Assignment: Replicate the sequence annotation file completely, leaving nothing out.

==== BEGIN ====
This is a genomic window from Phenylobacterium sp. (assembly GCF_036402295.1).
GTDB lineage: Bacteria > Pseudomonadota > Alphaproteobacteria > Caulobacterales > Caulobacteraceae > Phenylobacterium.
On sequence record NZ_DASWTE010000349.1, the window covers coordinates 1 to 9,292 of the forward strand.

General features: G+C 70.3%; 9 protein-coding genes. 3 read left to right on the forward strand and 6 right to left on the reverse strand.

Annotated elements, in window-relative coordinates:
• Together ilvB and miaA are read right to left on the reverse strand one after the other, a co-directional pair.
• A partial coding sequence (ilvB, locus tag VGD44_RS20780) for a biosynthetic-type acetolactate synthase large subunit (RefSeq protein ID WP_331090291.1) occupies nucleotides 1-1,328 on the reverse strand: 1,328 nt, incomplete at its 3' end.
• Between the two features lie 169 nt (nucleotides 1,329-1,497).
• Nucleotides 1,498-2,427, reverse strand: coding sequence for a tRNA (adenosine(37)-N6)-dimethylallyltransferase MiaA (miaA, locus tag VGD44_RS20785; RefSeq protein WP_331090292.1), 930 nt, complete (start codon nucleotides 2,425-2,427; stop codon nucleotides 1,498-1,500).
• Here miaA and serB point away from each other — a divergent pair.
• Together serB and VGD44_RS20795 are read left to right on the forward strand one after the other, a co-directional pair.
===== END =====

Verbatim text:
This is a genomic window from Phenylobacterium sp. (assembly GCF_036402295.1).
GTDB lineage: Bacteria > Pseudomonadota > Alphaproteobacteria > Caulobacterales > Caulobacteraceae > Phenylobacterium.
On sequence record NZ_DASWTE010000349.1, the window covers coordinates 1 to 9,292 of the forward strand.

General features: G+C 70.3%; 9 protein-coding genes. 3 read left to right on the forward strand and 6 right to left on the reverse strand.

Annotated elements, in window-relative coordinates:
• Together ilvB and miaA are read right to left on the reverse strand one after the other, a co-directional pair.
• A partial coding sequence (ilvB, locus tag VGD44_RS20780) for a biosynthetic-type acetolactate synthase large subunit (RefSeq protein ID WP_331090291.1) occupies nucleotides 1-1,328 on the reverse strand: 1,328 nt, incomplete at its 3' end.
• Between the two features lie 169 nt (nucleotides 1,329-1,497).
• Nucleotides 1,498-2,427, reverse strand: coding sequence for a tRNA (adenosine(37)-N6)-dimethylallyltransferase MiaA (miaA, locus tag VGD44_RS20785; RefSeq protein WP_331090292.1), 930 nt, complete (start codon nucleotides 2,425-2,427; stop codon nucleotides 1,498-1,500).
• Here miaA and serB point away from each other — a divergent pair.
• Together serB and VGD44_RS20795 are read left to right on the forward strand one after the other, a co-directional pair.